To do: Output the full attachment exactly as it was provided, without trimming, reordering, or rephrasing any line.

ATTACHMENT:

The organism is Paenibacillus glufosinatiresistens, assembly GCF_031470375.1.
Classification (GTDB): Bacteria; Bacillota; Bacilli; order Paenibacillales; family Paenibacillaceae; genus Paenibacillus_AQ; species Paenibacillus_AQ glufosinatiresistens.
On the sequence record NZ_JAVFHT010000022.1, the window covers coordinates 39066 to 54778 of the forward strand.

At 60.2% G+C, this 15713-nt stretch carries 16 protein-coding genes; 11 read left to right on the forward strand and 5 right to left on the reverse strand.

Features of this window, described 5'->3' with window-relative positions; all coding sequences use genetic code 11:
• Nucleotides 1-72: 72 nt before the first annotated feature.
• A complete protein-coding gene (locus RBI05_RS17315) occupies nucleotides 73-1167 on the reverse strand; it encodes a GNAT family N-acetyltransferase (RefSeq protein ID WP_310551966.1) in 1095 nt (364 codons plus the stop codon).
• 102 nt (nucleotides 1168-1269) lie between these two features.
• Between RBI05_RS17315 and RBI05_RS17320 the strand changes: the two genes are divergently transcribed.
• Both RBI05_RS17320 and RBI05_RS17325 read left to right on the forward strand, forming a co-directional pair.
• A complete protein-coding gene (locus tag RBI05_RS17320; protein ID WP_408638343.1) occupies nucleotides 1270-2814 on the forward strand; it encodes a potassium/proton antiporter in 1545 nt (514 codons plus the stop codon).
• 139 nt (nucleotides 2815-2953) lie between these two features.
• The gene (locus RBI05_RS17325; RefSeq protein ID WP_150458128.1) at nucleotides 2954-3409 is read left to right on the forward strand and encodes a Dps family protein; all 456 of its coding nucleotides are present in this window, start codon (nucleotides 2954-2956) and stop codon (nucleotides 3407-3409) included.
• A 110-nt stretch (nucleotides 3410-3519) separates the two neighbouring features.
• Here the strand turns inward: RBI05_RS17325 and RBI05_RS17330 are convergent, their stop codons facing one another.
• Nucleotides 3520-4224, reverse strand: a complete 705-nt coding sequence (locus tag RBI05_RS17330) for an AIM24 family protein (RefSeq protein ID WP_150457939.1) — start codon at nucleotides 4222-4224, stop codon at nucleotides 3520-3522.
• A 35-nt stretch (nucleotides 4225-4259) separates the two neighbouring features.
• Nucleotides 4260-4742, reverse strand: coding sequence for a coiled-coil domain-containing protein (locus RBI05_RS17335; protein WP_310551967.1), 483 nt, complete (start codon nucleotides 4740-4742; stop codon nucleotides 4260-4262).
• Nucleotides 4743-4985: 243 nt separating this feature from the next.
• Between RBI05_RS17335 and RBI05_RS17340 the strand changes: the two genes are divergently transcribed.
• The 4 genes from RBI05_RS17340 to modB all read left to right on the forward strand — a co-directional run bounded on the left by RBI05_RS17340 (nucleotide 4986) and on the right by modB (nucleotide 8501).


The organism is Paenibacillus glufosinatiresistens, assembly GCF_031470375.1.
Classification (GTDB): Bacteria; Bacillota; Bacilli; order Paenibacillales; family Paenibacillaceae; genus Paenibacillus_AQ; species Paenibacillus_AQ glufosinatiresistens.
On the sequence record NZ_JAVFHT010000022.1, the window covers coordinates 39066 to 54778 of the forward strand.

At 60.2% G+C, this 15713-nt stretch carries 16 protein-coding genes; 11 read left to right on the forward strand and 5 right to left on the reverse strand.

Features of this window, described 5'->3' with window-relative positions; all coding sequences use genetic code 11:
• Nucleotides 1-72: 72 nt before the first annotated feature.
• A complete protein-coding gene (locus RBI05_RS17315) occupies nucleotides 73-1167 on the reverse strand; it encodes a GNAT family N-acetyltransferase (RefSeq protein ID WP_310551966.1) in 1095 nt (364 codons plus the stop codon).
• 102 nt (nucleotides 1168-1269) lie between these two features.
• Between RBI05_RS17315 and RBI05_RS17320 the strand changes: the two genes are divergently transcribed.
• Both RBI05_RS17320 and RBI05_RS17325 read left to right on the forward strand, forming a co-directional pair.
• A complete protein-coding gene (locus tag RBI05_RS17320; protein ID WP_408638343.1) occupies nucleotides 1270-2814 on the forward strand; it encodes a potassium/proton antiporter in 1545 nt (514 codons plus the stop codon).
• 139 nt (nucleotides 2815-2953) lie between these two features.
• The gene (locus RBI05_RS17325; RefSeq protein ID WP_150458128.1) at nucleotides 2954-3409 is read left to right on the forward strand and encodes a Dps family protein; all 456 of its coding nucleotides are present in this window, start codon (nucleotides 2954-2956) and stop codon (nucleotides 3407-3409) included.
• A 110-nt stretch (nucleotides 3410-3519) separates the two neighbouring features.
• Here the strand turns inward: RBI05_RS17325 and RBI05_RS17330 are convergent, their stop codons facing one another.
• Nucleotides 3520-4224, reverse strand: a complete 705-nt coding sequence (locus tag RBI05_RS17330) for an AIM24 family protein (RefSeq protein ID WP_150457939.1) — start codon at nucleotides 4222-4224, stop codon at nucleotides 3520-3522.
• A 35-nt stretch (nucleotides 4225-4259) separates the two neighbouring features.
• Nucleotides 4260-4742, reverse strand: coding sequence for a coiled-coil domain-containing protein (locus RBI05_RS17335; protein WP_310551967.1), 483 nt, complete (start codon nucleotides 4740-4742; stop codon nucleotides 4260-4262).
• Nucleotides 4743-4985: 243 nt separating this feature from the next.
• Between RBI05_RS17335 and RBI05_RS17340 the strand changes: the two genes are divergently transcribed.
• The 4 genes from RBI05_RS17340 to modB all read left to right on the forward strand — a co-directional run bounded on the left by RBI05_RS17340 (nucleotide 4986) and on the right by modB (nucleotide 8501).